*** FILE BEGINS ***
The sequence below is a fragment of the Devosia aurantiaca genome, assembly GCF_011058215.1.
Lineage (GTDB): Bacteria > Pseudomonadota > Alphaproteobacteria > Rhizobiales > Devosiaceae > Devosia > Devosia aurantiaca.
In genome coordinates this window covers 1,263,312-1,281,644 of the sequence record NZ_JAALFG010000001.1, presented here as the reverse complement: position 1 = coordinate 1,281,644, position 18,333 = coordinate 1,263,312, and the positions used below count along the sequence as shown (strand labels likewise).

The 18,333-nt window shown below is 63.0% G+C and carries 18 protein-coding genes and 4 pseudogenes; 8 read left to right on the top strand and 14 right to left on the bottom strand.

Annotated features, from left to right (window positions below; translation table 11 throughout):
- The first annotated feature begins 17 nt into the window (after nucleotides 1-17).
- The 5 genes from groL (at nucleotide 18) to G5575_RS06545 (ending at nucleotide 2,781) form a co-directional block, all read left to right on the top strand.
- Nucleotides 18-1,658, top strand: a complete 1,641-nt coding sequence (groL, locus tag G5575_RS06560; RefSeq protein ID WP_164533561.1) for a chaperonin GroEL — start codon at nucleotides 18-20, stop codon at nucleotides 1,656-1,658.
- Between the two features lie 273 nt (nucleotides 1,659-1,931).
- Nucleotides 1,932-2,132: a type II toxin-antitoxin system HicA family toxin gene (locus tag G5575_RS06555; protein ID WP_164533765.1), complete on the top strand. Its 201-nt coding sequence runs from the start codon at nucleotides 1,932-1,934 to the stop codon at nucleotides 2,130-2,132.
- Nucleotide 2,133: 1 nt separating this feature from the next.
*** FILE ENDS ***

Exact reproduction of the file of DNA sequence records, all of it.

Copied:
The sequence below is a fragment of the Devosia aurantiaca genome, assembly GCF_011058215.1.
Lineage (GTDB): Bacteria > Pseudomonadota > Alphaproteobacteria > Rhizobiales > Devosiaceae > Devosia > Devosia aurantiaca.
In genome coordinates this window covers 1,263,312-1,281,644 of the sequence record NZ_JAALFG010000001.1, presented here as the reverse complement: position 1 = coordinate 1,281,644, position 18,333 = coordinate 1,263,312, and the positions used below count along the sequence as shown (strand labels likewise).

The 18,333-nt window shown below is 63.0% G+C and carries 18 protein-coding genes and 4 pseudogenes; 8 read left to right on the top strand and 14 right to left on the bottom strand.

Annotated features, from left to right (window positions below; translation table 11 throughout):
- The first annotated feature begins 17 nt into the window (after nucleotides 1-17).
- The 5 genes from groL (at nucleotide 18) to G5575_RS06545 (ending at nucleotide 2,781) form a co-directional block, all read left to right on the top strand.
- Nucleotides 18-1,658, top strand: a complete 1,641-nt coding sequence (groL, locus tag G5575_RS06560; RefSeq protein ID WP_164533561.1) for a chaperonin GroEL — start codon at nucleotides 18-20, stop codon at nucleotides 1,656-1,658.
- Between the two features lie 273 nt (nucleotides 1,659-1,931).
- Nucleotides 1,932-2,132: a type II toxin-antitoxin system HicA family toxin gene (locus tag G5575_RS06555; protein ID WP_164533765.1), complete on the top strand. Its 201-nt coding sequence runs from the start codon at nucleotides 1,932-1,934 to the stop codon at nucleotides 2,130-2,132.
- Nucleotide 2,133: 1 nt separating this feature from the next.